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Sunday, May 19, 2024


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By Omar Bah

The World Movement for Democracy, a global human rights and democratic space defender, has urged the Gambia government to respect people’s right to freedom of assembly and to drop all charges against activist Marr Nyang and the rest of the civil society leaders arrested on April 21.

Last month, Marr Nyang and seven other civil society advocates were arrested and detained for seven hours at police headquarters in Banjul before being released on bail. They had wanted to protest against the deplorable ferry services across the River Gambia and part of the sea linking the north of the country and the Banjul.

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Prior to the arrest, Nyang’s civic society group Gambia Participates, and the National Youth Parliament jointly submitted a written request to the Gambia Police Force to hold a peaceful procession from the Independence Drive, Banjul towards the Gambia Ports Authority where the Gambia Ferry Services office is housed. However, the police reportedly refused their application for a permit to protest against the perennial ferry crisis.

In the absence of a permit, Marr Nyang and other civil society actors decided to hold a peaceful sit-down strike at the Arch Pavilion in Banjul, a place open to the public without requiring a police permit. Upon arrival and sitting peacefully under the Arch Pavilion, the sit-down protesters were ordered by the police to leave the premises immediately.

“The detention and charge of human rights defenders and activists for merely participating at a sit-down peaceful protest is a cause for concern for Gambia, a country which has transitioned from a dictatorship to an emerging democracy which currently enjoys respect for its peaceful transition,” the group stated in a statement shared with The Standard.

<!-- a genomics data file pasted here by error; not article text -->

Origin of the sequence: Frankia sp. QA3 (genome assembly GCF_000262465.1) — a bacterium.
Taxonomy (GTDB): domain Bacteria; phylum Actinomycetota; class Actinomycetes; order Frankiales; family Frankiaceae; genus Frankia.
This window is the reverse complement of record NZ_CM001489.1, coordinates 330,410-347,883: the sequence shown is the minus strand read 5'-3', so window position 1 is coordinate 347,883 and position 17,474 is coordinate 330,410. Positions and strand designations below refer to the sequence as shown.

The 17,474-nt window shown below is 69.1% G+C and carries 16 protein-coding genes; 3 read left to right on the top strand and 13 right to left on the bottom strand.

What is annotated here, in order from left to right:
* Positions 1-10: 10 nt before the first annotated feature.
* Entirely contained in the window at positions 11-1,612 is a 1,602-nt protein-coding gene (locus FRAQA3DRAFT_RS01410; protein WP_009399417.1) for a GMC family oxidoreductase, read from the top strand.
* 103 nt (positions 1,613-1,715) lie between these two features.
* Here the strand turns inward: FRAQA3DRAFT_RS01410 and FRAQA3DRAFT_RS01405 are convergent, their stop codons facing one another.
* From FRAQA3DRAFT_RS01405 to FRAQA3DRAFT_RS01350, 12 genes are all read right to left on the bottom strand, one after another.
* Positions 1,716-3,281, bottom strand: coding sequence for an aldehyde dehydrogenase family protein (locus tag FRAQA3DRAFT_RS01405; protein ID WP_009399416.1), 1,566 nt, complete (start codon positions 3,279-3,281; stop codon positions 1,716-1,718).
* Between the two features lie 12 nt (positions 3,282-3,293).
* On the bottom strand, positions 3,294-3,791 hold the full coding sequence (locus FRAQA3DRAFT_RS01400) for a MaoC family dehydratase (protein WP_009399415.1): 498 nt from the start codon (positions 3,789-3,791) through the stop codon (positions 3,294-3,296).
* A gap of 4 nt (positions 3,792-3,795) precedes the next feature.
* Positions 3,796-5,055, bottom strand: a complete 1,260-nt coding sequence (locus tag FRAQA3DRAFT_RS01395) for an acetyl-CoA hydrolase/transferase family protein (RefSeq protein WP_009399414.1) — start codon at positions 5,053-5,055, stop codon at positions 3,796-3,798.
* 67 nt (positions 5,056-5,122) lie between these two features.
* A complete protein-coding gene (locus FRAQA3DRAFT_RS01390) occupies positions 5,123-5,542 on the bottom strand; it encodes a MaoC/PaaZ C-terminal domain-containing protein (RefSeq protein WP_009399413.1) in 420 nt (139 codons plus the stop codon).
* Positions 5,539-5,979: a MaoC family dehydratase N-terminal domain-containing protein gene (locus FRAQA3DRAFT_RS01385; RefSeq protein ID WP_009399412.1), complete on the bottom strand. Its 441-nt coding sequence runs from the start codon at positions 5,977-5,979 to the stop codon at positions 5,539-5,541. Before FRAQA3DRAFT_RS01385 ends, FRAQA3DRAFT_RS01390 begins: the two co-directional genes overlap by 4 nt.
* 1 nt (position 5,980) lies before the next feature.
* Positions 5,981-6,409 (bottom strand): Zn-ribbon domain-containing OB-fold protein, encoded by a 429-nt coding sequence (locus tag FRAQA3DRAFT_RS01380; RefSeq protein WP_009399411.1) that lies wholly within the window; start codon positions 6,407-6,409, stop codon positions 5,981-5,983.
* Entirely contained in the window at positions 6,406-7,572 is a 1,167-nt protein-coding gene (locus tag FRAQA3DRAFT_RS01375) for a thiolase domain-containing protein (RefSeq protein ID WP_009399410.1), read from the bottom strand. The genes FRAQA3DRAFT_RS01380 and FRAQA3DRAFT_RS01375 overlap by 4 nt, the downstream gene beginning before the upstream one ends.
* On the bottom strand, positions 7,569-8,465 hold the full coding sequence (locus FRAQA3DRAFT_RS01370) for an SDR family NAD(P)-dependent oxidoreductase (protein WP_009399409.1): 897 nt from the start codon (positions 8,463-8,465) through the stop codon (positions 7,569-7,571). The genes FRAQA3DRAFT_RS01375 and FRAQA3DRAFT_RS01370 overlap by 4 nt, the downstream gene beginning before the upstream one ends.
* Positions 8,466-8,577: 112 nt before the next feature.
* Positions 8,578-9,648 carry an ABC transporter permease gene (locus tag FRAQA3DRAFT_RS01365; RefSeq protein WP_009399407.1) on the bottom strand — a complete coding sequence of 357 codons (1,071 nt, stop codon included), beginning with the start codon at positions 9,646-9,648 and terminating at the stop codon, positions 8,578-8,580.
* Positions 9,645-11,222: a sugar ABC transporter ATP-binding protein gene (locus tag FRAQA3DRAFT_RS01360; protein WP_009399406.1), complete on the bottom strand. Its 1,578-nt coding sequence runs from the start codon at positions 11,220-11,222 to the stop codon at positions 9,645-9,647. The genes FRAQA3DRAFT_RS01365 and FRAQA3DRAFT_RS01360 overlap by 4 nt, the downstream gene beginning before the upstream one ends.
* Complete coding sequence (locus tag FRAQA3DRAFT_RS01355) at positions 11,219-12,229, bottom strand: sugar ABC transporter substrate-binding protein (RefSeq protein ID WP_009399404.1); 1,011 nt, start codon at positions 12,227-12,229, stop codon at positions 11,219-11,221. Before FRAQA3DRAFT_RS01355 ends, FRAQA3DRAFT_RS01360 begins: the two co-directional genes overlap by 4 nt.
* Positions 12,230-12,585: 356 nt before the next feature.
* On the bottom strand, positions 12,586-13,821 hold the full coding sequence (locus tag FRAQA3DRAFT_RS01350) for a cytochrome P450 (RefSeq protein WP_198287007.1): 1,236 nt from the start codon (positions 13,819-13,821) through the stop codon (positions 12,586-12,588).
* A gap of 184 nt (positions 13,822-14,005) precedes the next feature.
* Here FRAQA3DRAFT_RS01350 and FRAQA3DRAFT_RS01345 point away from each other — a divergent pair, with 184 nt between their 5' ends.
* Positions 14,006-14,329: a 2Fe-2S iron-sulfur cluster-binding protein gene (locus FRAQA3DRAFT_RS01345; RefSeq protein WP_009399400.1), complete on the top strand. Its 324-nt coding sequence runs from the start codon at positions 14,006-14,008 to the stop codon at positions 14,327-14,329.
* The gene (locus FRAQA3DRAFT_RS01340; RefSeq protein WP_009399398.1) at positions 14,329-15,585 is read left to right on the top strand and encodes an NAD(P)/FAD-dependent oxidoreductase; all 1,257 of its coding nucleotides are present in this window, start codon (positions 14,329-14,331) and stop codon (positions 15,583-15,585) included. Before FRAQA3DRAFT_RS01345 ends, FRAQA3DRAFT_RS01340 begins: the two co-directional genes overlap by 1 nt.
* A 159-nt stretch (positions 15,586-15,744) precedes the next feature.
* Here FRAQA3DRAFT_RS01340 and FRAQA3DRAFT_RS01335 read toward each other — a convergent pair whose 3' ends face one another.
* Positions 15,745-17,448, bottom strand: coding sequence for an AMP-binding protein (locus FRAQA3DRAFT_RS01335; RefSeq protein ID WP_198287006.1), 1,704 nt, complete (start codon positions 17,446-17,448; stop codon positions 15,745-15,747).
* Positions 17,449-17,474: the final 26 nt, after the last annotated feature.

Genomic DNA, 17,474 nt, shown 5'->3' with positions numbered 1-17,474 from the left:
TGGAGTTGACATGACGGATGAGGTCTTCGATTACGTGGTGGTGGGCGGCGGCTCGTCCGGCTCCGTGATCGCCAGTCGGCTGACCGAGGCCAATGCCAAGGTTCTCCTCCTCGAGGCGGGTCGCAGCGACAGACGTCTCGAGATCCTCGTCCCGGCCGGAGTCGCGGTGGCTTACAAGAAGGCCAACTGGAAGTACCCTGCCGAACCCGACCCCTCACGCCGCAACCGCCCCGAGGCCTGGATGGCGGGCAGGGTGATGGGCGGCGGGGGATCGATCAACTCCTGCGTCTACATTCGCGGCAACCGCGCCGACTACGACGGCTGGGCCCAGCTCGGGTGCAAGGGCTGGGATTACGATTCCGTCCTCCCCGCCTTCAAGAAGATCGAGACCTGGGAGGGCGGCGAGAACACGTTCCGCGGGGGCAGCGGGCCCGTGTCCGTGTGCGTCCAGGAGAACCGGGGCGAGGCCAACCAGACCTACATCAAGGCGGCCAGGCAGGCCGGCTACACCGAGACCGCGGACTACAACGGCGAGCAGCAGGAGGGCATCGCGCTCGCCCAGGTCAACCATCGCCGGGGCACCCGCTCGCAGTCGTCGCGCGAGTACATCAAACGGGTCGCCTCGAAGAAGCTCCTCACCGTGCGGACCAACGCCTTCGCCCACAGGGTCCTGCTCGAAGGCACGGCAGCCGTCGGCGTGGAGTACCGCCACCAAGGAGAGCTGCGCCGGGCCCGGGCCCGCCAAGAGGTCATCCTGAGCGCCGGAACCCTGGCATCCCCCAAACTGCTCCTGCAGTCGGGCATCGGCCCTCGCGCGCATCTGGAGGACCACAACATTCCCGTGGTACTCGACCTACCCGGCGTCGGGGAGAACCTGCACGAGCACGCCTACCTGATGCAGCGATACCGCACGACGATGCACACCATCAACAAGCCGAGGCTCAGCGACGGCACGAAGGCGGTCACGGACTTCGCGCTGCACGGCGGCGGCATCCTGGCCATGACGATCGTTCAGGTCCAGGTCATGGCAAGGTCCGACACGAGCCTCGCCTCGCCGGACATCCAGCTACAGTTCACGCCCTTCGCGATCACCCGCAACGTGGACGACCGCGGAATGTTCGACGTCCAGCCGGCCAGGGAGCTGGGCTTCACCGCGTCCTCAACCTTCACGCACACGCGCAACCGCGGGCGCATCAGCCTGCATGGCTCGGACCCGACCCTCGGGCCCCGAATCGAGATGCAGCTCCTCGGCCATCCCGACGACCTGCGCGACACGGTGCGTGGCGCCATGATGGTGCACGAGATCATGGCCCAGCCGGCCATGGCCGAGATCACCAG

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The poor and inept management of the ferry services has been causing a lot of suffering to many ordinary Gambians and non-Gambians who rely on the ferry services on a daily

basis as their primary means of transport to get to work, school or access health services in Banjul and beyond where most social amenities are located.

The group added that asking people to report on a daily basis to the Police Headquarters is a common tactic that the Gambia police have used in the past to frustrate human

rights defenders.

“The essence of bail is to ensure the person bailed reports to the police or court as and when he or she is required to do so. In this instance, it is clear that Marr and his colleagues are unlikely to abscond and therefore, asking them to report daily is not only unreasonable, but also disproportionate. Marr and his colleagues have at all times, and in good faith sought to exercise their constitutional rights to assemble lawfully and peacefully as citizens, within the confines of the law,” it added.

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